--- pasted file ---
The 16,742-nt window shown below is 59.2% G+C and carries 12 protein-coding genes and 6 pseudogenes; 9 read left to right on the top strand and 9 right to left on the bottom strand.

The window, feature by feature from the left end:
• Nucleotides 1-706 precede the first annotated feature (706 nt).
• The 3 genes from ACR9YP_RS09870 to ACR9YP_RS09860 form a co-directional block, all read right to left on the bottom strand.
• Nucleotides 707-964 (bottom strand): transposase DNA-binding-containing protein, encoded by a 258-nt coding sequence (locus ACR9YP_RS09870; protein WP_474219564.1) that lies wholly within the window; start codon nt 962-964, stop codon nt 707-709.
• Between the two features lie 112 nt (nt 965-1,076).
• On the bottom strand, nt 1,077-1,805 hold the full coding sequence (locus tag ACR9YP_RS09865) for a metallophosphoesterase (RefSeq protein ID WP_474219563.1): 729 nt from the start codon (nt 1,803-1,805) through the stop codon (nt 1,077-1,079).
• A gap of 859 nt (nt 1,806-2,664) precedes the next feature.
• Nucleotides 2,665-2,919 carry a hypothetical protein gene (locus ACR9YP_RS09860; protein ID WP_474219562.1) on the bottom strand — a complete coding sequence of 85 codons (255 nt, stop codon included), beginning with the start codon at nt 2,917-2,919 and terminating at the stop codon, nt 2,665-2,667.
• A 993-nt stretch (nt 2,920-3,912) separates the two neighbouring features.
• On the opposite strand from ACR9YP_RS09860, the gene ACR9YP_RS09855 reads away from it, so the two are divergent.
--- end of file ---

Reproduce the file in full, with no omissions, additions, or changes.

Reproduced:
The 16,742-nt window shown below is 59.2% G+C and carries 12 protein-coding genes and 6 pseudogenes; 9 read left to right on the top strand and 9 right to left on the bottom strand.

The window, feature by feature from the left end:
• Nucleotides 1-706 precede the first annotated feature (706 nt).
• The 3 genes from ACR9YP_RS09870 to ACR9YP_RS09860 form a co-directional block, all read right to left on the bottom strand.
• Nucleotides 707-964 (bottom strand): transposase DNA-binding-containing protein, encoded by a 258-nt coding sequence (locus ACR9YP_RS09870; protein WP_474219564.1) that lies wholly within the window; start codon nt 962-964, stop codon nt 707-709.
• Between the two features lie 112 nt (nt 965-1,076).
• On the bottom strand, nt 1,077-1,805 hold the full coding sequence (locus tag ACR9YP_RS09865) for a metallophosphoesterase (RefSeq protein ID WP_474219563.1): 729 nt from the start codon (nt 1,803-1,805) through the stop codon (nt 1,077-1,079).
• A gap of 859 nt (nt 1,806-2,664) precedes the next feature.
• Nucleotides 2,665-2,919 carry a hypothetical protein gene (locus ACR9YP_RS09860; protein ID WP_474219562.1) on the bottom strand — a complete coding sequence of 85 codons (255 nt, stop codon included), beginning with the start codon at nt 2,917-2,919 and terminating at the stop codon, nt 2,665-2,667.
• A 993-nt stretch (nt 2,920-3,912) separates the two neighbouring features.
• On the opposite strand from ACR9YP_RS09860, the gene ACR9YP_RS09855 reads away from it, so the two are divergent.